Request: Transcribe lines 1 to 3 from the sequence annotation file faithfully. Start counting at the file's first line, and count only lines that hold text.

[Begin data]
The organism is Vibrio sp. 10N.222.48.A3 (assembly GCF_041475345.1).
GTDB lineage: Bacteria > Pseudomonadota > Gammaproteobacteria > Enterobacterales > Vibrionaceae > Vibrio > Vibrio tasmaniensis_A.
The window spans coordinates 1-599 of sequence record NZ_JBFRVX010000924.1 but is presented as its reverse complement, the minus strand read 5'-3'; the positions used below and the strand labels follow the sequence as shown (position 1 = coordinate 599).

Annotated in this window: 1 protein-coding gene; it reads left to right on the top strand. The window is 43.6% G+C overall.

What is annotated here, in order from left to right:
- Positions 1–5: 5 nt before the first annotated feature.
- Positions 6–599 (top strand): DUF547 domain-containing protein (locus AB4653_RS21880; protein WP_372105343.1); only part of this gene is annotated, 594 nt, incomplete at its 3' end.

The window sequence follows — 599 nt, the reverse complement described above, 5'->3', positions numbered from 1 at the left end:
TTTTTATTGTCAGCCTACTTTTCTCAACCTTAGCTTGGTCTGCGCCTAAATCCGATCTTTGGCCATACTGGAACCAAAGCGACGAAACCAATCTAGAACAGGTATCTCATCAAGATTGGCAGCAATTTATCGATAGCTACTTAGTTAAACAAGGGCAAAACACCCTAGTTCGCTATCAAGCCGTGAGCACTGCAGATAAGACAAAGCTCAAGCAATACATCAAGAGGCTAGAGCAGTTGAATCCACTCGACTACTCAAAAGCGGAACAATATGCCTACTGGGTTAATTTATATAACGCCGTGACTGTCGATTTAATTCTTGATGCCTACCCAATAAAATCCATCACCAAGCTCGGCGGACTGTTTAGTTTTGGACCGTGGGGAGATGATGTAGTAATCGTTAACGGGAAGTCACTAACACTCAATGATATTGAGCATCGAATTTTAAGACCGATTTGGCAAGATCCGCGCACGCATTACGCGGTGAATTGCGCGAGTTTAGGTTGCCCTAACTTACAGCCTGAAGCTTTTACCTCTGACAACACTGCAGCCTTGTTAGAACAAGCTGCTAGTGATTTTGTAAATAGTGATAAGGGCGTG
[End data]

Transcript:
The organism is Vibrio sp. 10N.222.48.A3 (assembly GCF_041475345.1).
GTDB lineage: Bacteria > Pseudomonadota > Gammaproteobacteria > Enterobacterales > Vibrionaceae > Vibrio > Vibrio tasmaniensis_A.
The window spans coordinates 1-599 of sequence record NZ_JBFRVX010000924.1 but is presented as its reverse complement, the minus strand read 5'-3'; the positions used below and the strand labels follow the sequence as shown (position 1 = coordinate 599).